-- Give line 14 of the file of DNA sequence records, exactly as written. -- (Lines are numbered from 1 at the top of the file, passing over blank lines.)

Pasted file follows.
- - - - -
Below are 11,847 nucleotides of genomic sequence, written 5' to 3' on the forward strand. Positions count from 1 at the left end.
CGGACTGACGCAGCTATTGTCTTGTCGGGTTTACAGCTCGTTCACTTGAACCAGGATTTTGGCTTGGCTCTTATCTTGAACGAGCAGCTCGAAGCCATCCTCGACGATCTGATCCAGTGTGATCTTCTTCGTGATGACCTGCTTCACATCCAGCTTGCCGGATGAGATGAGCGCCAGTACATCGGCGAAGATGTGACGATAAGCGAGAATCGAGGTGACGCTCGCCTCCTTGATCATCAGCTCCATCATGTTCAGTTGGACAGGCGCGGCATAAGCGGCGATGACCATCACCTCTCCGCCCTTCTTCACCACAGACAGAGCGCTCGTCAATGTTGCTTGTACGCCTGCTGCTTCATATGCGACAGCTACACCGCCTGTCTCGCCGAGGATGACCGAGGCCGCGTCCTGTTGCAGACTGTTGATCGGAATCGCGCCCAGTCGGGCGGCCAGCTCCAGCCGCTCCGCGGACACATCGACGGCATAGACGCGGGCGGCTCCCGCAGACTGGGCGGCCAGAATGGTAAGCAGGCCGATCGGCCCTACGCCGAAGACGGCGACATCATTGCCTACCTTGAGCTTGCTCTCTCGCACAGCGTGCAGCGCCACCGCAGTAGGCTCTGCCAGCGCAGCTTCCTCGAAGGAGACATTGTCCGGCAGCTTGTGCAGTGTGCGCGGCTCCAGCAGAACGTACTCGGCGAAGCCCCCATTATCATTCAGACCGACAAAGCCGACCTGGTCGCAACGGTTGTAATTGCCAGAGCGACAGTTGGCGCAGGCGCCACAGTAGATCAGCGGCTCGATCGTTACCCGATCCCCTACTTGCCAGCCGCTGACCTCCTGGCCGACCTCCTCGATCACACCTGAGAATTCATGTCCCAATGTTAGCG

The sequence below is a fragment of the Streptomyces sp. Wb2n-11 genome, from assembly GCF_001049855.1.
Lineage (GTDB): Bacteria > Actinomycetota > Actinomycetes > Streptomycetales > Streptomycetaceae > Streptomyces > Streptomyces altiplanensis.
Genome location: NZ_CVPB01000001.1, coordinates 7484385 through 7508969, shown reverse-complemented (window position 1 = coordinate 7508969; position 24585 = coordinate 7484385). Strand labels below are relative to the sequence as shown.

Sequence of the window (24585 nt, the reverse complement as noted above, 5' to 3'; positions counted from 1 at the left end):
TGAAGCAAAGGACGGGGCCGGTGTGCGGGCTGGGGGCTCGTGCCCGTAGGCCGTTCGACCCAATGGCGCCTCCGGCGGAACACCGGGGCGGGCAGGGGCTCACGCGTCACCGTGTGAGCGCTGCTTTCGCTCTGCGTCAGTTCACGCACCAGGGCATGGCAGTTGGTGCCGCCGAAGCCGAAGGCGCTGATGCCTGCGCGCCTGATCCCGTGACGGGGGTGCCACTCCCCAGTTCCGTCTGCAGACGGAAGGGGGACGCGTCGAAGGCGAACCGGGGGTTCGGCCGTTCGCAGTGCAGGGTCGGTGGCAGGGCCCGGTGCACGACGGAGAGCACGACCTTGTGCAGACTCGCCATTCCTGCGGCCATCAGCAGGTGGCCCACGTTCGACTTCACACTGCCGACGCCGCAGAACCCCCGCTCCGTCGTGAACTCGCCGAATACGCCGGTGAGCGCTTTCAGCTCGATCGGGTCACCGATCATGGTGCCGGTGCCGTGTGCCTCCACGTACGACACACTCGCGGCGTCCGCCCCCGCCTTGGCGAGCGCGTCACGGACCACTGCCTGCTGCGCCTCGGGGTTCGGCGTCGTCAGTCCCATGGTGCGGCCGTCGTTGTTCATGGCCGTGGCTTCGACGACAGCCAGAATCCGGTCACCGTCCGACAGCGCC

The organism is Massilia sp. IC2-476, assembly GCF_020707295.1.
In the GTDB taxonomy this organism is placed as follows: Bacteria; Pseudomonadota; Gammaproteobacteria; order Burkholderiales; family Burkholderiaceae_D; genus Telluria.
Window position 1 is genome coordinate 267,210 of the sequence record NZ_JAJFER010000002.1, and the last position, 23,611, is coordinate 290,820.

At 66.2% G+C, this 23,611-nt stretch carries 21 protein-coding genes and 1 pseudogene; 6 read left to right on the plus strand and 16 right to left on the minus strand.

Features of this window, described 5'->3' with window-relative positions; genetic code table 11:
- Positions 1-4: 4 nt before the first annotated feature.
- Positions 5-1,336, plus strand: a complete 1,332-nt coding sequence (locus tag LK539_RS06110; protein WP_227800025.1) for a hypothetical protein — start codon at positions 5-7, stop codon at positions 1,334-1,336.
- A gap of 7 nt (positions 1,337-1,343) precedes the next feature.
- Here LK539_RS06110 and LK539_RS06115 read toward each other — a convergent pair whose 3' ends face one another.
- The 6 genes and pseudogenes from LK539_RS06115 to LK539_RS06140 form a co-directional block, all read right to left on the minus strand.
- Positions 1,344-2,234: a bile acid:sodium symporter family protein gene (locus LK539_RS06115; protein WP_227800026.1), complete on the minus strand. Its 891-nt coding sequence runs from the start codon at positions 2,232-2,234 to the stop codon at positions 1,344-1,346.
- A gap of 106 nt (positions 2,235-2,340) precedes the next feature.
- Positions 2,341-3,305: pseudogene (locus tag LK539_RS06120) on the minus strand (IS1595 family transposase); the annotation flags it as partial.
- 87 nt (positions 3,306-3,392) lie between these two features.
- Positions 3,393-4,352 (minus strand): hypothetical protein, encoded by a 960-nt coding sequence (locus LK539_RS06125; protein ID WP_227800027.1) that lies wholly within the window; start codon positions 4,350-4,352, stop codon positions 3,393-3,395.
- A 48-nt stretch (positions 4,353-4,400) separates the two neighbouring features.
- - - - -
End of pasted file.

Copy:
- Positions 5-1,336, plus strand: a complete 1,332-nt coding sequence (locus tag LK539_RS06110; protein WP_227800025.1) for a hypothetical protein — start codon at positions 5-7, stop codon at positions 1,334-1,336.